VOID VAL x := 3.14;            CO cast (x := 3.14) to void CO

PROC endit = VOID : GOTO end;  CO a procedure returning void CO

This modification to the language was adopted by the ALGOL 68 revised report.

No formal declarers[edit]

Formal declarers are the modes on the left hand side of an identity declaration, or the modes specified in a procedure declaration. In the original language, they could include array bounds and specified whether the matching actual declarer was fixed, FLEX or EITHER:

[ 15 ] INT a;                    CO an actual declarer, bounds 1:15 CO
REF [ 3 : ] INT b = a;           CO This is an error CO

PROC x = (REF [ 1 : EITHER] INT a) : ...

I think it was a reasonable thing myself to omit the bounds from the formal-declarers but I think it was a terrible crime to omit the EITHER or the FLEX

The ALGOL 68-R team redefined formal declarers to be the same as virtual declarers which include no bound information. They found that this reduced the ambiguities in parsing the language and felt that it was not a feature that would be used in working programs.

If a procedure needed certain bounds for its arguments it could check them itself with the UPB (upper bound) and LWB (lower bound) operators.

In ALGOL 68-R the example above could be recoded like this: (the bounds of a in the procedure would depend on the caller).

[ 15 ] INT a;                    CO an actual declarer, bounds 1:15 CO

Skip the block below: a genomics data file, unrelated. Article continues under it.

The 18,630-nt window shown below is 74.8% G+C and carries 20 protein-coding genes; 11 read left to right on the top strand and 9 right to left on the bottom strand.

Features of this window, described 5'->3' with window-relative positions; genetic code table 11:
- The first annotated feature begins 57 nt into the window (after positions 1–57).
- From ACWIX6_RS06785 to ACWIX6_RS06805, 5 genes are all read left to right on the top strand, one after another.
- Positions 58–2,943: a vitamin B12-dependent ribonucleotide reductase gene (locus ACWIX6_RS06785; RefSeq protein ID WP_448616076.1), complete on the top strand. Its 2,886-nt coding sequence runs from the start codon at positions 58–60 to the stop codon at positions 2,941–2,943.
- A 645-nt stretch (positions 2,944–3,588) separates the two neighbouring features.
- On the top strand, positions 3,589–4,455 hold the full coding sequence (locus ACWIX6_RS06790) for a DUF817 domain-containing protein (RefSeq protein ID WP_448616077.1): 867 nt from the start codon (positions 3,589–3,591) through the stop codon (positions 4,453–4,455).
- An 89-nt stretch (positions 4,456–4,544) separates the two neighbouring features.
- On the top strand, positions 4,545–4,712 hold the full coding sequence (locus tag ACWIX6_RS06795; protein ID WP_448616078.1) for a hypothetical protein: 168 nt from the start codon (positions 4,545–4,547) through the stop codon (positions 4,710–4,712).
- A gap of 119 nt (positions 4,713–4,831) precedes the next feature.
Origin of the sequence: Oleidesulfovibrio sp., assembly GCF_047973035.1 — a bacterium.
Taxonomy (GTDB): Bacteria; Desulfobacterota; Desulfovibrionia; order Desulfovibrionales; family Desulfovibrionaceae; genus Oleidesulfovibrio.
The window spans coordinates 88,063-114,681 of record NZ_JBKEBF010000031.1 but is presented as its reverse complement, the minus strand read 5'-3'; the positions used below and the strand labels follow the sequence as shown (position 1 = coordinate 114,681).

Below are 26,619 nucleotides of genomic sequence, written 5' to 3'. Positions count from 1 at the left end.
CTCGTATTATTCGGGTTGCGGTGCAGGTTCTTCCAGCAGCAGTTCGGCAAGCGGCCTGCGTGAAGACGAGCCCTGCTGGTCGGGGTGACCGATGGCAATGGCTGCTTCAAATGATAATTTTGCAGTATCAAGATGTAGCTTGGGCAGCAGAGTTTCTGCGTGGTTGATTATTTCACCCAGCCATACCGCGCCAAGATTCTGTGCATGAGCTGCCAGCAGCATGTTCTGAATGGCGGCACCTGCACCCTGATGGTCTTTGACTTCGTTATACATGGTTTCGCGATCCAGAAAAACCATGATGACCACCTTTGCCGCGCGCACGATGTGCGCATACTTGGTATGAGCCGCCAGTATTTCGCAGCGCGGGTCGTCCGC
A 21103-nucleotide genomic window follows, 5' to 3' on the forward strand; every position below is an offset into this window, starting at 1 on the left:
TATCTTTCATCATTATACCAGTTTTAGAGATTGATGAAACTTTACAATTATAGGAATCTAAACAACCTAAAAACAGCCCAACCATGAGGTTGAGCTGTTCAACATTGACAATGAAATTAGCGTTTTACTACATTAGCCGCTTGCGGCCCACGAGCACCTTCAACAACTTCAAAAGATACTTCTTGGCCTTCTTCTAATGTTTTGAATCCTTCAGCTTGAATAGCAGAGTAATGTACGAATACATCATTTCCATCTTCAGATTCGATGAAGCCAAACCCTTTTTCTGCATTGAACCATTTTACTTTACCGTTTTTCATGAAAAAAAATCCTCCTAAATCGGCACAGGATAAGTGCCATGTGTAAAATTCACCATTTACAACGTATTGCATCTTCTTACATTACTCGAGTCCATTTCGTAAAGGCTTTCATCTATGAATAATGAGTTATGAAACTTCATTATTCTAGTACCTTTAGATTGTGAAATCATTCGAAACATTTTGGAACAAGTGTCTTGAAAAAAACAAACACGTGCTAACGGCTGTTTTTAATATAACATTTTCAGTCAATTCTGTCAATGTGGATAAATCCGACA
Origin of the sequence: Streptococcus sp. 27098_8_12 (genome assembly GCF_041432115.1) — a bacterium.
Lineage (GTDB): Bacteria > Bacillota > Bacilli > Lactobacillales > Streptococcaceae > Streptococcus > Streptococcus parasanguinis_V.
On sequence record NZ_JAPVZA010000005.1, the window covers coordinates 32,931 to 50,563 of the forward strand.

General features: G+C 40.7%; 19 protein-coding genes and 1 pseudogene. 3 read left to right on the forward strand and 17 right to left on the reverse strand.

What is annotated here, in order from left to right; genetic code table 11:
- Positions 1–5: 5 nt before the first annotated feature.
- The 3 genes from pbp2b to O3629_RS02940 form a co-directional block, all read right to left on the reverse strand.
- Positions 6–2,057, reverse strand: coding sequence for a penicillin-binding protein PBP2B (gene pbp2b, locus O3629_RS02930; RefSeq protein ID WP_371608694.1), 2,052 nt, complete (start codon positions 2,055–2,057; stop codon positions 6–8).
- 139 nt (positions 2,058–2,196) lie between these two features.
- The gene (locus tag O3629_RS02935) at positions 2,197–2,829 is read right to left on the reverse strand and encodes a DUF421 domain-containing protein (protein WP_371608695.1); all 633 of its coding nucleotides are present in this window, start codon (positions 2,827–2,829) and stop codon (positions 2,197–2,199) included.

REF [] INT b = a [ AT 3];        CO use slice so b has bounds 3:17 CO

PROC x = (REF [] INT a) VOID: ...   CO bounds given by caller CO

In the revised report on ALGOL 68 formal bounds were also removed, but the FLEX indication was moved in position so it could be include in formal declarers:

[ 1: FLEX ] INT a;      CO original ALGOL 68, or ALGOL 68-R CO
FLEX [ 1: ] INT a;      CO revised ALGOL 68, CO
PROC x = (REF [ 1: FLEX ] INT a) : ...  CO Original ALGOL 68 CO
PROC x = (REF [ ] INT a) VOID: ...      CO ALGOL 68-R CO
PROC x = (REF FLEX [ ] INT a) VOID: ... CO Revised ALGOL 68 CO

No parallel processing[edit]

In ALGOL 68 code can be run in parallel by writing PAR followed by a collateral clause, for example in:


the procedures producer and consumer will be run in parallel. A semaphore type (SEMA) with the traditional P (DOWN) and V (UP) operators is provided for sysynchronizing between the parts of the parallel clause,